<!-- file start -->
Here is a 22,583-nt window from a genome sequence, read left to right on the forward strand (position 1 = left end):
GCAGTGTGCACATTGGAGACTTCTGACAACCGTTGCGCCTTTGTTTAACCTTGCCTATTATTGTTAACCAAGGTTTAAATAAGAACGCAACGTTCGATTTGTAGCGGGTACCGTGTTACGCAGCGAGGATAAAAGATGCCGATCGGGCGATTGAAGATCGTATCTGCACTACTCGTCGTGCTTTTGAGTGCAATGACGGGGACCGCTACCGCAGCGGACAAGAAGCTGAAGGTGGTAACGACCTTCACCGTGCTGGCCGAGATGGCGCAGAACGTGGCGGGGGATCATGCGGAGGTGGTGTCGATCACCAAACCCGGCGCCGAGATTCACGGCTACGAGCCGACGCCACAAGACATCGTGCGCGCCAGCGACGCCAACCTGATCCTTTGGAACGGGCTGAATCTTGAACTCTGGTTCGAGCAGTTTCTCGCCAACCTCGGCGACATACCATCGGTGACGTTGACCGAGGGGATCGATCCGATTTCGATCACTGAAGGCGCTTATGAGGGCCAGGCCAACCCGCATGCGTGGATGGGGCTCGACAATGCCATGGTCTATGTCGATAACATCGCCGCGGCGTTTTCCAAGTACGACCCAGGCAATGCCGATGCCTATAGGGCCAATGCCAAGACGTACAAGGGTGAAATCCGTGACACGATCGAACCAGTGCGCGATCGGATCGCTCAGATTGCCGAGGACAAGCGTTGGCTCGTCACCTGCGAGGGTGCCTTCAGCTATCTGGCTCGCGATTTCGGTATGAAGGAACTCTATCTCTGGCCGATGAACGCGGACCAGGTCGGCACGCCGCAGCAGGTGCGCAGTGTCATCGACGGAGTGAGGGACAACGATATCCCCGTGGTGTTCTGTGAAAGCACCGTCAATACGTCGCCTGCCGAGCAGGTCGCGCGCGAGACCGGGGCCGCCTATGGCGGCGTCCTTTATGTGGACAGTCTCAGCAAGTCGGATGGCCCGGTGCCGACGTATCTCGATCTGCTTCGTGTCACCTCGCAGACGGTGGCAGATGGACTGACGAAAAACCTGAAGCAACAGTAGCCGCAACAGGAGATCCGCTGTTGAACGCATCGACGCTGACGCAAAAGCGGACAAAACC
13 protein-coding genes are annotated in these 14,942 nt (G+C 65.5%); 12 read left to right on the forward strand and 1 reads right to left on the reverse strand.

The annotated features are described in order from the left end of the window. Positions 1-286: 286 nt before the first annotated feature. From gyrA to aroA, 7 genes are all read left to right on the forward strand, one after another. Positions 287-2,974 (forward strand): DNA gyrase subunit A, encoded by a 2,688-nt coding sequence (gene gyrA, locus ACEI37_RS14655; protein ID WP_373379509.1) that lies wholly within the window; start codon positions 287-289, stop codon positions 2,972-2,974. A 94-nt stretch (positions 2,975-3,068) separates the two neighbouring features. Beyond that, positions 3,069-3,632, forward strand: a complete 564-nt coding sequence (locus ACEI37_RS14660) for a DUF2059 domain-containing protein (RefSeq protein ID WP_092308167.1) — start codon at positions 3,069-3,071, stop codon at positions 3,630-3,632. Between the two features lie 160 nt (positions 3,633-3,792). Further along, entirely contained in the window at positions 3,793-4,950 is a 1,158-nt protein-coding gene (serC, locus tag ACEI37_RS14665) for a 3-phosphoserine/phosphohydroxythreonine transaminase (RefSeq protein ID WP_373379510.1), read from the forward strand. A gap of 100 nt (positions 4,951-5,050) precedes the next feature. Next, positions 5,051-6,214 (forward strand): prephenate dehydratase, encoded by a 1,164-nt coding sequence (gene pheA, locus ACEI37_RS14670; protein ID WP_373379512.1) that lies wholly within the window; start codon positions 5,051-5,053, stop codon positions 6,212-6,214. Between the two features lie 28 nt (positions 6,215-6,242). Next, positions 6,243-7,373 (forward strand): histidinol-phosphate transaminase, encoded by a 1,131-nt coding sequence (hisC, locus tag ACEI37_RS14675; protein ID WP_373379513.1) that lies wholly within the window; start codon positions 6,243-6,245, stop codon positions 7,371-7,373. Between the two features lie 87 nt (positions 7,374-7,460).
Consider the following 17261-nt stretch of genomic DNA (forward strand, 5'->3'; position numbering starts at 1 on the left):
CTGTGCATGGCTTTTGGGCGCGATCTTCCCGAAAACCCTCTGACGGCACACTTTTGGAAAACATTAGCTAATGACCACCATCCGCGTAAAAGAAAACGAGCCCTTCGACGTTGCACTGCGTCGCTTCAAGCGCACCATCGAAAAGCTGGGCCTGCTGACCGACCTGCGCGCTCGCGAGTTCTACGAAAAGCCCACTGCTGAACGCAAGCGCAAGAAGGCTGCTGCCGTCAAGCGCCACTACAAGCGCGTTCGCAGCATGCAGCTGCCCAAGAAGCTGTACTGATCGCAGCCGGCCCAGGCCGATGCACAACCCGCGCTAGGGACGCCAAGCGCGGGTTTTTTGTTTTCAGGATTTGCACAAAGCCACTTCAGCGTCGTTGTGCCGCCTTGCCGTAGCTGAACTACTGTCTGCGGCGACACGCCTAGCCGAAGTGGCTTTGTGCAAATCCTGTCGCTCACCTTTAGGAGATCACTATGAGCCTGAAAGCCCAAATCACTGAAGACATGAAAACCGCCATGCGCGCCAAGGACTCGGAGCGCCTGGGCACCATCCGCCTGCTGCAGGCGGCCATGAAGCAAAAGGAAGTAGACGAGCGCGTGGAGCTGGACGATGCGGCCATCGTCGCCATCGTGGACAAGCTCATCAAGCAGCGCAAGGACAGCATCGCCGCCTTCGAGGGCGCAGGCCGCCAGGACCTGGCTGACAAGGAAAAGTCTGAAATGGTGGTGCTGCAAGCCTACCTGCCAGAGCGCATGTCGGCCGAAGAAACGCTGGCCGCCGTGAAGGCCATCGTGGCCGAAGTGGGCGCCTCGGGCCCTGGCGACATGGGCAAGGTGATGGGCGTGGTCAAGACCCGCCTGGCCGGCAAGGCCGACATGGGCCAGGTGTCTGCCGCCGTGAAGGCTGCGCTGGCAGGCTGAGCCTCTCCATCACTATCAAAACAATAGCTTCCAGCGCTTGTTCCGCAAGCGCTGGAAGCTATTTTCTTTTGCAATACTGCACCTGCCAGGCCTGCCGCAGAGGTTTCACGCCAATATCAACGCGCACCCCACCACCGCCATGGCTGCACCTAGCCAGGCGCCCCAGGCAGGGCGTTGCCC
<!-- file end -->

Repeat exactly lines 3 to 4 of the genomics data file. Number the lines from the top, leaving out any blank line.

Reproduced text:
13 protein-coding genes are annotated in these 14,942 nt (G+C 65.5%); 12 read left to right on the forward strand and 1 reads right to left on the reverse strand.

The annotated features are described in order from the left end of the window. Positions 1-286: 286 nt before the first annotated feature. From gyrA to aroA, 7 genes are all read left to right on the forward strand, one after another. Positions 287-2,974 (forward strand): DNA gyrase subunit A, encoded by a 2,688-nt coding sequence (gene gyrA, locus ACEI37_RS14655; protein ID WP_373379509.1) that lies wholly within the window; start codon positions 287-289, stop codon positions 2,972-2,974. A 94-nt stretch (positions 2,975-3,068) separates the two neighbouring features. Beyond that, positions 3,069-3,632, forward strand: a complete 564-nt coding sequence (locus ACEI37_RS14660) for a DUF2059 domain-containing protein (RefSeq protein ID WP_092308167.1) — start codon at positions 3,069-3,071, stop codon at positions 3,630-3,632. Between the two features lie 160 nt (positions 3,633-3,792). Further along, entirely contained in the window at positions 3,793-4,950 is a 1,158-nt protein-coding gene (serC, locus tag ACEI37_RS14665) for a 3-phosphoserine/phosphohydroxythreonine transaminase (RefSeq protein ID WP_373379510.1), read from the forward strand. A gap of 100 nt (positions 4,951-5,050) precedes the next feature. Next, positions 5,051-6,214 (forward strand): prephenate dehydratase, encoded by a 1,164-nt coding sequence (gene pheA, locus ACEI37_RS14670; protein ID WP_373379512.1) that lies wholly within the window; start codon positions 5,051-5,053, stop codon positions 6,212-6,214. Between the two features lie 28 nt (positions 6,215-6,242). Next, positions 6,243-7,373 (forward strand): histidinol-phosphate transaminase, encoded by a 1,131-nt coding sequence (hisC, locus tag ACEI37_RS14675; protein ID WP_373379513.1) that lies wholly within the window; start codon positions 6,243-6,245, stop codon positions 7,371-7,373. Between the two features lie 87 nt (positions 7,374-7,460).